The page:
In anticipation of the July 1 effective date for the new COPPA regulations, the FTC has continued to review and update its COPPA FAQs. One of the updates describes when a child-directed website can have a plug-in like a “Facebook Like” button. This has been a question of particular concern for websites that have content intended both for children and their parents. The FTC has indicated that some such sites can have plug-ins without getting prior consent if an exception applies. In particular, an exception would apply if all of the following three criteria are met: (1) the third-party operator only collects a persistent identifier and no other personal information; (2) the user affirmatively interacts with the third-party for that persistent identifier to be collected; and (3) the third-party has previously age-screened the user to confirm they are not a child. So for a plug-in that is used in a way that meets these criteria, an exception to the requirement to notify parents and get their consent will apply, provided that the rule wasn’t triggered in some other way. An example of how the rule could otherwise be triggered would be if other personally identifiable information was being collected from a child. In the context of plug-ins, that might be if the plug-in was being used to also collect comments or other information. If so, the exception wouldn’t apply.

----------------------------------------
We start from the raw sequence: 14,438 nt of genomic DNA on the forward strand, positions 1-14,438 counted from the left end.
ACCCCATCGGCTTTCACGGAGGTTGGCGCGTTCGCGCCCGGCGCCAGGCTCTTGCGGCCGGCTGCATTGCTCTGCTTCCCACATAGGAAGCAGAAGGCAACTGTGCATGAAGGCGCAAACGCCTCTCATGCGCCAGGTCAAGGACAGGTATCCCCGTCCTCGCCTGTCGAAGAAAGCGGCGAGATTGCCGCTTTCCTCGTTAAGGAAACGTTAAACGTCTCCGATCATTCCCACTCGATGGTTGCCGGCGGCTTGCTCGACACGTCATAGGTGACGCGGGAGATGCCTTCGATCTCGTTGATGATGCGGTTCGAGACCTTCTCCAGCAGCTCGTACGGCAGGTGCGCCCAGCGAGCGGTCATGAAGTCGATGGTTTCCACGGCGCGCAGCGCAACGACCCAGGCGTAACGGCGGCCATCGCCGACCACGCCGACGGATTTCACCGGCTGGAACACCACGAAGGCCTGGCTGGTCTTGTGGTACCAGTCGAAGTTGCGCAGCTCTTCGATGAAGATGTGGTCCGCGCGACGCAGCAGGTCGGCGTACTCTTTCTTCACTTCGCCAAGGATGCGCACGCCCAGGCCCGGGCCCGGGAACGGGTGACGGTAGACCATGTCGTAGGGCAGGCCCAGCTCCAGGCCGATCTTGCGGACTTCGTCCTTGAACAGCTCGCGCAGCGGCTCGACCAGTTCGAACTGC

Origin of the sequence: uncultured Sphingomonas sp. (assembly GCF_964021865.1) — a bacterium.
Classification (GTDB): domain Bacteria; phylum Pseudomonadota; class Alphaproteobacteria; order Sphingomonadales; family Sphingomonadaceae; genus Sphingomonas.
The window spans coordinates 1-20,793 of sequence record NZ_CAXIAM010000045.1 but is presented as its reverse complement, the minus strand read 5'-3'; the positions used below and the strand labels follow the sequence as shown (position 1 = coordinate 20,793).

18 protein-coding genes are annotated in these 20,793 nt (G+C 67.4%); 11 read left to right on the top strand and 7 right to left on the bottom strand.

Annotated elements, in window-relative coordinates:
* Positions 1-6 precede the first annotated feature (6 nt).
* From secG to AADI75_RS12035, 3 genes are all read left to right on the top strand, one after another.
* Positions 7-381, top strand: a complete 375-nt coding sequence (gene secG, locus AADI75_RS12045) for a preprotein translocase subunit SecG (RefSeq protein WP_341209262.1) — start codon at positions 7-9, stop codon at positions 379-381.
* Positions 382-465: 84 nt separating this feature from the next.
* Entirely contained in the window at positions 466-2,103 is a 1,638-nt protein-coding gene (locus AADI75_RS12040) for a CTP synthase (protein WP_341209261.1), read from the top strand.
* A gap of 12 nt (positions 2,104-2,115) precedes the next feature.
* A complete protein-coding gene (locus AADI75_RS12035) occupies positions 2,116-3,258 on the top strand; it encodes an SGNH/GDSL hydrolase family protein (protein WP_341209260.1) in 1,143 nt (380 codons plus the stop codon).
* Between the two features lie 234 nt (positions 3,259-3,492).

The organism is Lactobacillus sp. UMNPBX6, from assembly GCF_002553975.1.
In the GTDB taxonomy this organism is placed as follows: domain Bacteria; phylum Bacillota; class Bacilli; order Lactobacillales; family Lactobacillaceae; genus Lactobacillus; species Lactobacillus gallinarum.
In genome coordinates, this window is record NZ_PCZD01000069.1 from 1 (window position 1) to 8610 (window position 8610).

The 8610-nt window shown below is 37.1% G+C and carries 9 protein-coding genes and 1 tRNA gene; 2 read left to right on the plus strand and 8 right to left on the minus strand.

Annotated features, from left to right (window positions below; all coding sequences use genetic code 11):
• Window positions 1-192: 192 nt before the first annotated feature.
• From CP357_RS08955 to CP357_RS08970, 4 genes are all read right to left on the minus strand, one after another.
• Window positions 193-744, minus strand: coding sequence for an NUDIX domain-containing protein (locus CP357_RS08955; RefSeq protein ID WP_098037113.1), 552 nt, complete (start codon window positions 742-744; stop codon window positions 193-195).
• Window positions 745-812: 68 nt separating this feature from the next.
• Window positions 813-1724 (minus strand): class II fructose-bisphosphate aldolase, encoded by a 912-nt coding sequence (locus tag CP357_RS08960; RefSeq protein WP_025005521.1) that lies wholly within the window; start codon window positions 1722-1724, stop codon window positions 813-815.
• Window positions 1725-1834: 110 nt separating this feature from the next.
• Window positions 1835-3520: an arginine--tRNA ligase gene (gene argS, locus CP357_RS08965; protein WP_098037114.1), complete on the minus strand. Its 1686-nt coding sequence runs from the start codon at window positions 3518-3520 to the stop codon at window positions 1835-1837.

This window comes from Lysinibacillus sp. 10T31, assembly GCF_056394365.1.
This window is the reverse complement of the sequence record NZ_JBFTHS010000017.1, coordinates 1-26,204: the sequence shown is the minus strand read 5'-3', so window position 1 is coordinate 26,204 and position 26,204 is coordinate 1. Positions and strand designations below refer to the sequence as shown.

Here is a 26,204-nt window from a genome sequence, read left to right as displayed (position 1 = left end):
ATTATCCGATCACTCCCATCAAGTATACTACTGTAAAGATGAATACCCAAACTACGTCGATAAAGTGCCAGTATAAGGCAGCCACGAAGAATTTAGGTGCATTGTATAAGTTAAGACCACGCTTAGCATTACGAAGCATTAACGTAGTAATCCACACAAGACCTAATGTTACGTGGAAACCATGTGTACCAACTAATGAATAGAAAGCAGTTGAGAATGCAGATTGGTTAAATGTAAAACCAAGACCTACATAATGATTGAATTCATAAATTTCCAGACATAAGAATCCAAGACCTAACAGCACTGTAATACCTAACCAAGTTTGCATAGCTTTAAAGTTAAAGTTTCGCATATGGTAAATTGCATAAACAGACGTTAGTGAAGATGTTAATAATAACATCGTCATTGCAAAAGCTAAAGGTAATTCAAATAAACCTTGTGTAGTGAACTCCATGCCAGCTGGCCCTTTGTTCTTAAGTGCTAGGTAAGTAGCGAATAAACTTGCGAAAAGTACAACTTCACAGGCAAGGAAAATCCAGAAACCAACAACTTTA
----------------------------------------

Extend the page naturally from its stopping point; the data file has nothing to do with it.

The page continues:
TIP: Companies seeking to take advantage of this exception should look at the plug-ins on their websites, and confirm that they are not being used to collect other personal information from a user, and confirm that the user is taking an affirmative step before any persistent identifiers associated with that button are collected. This may require conversations with the third party vendors to understand what the plug ins might collect.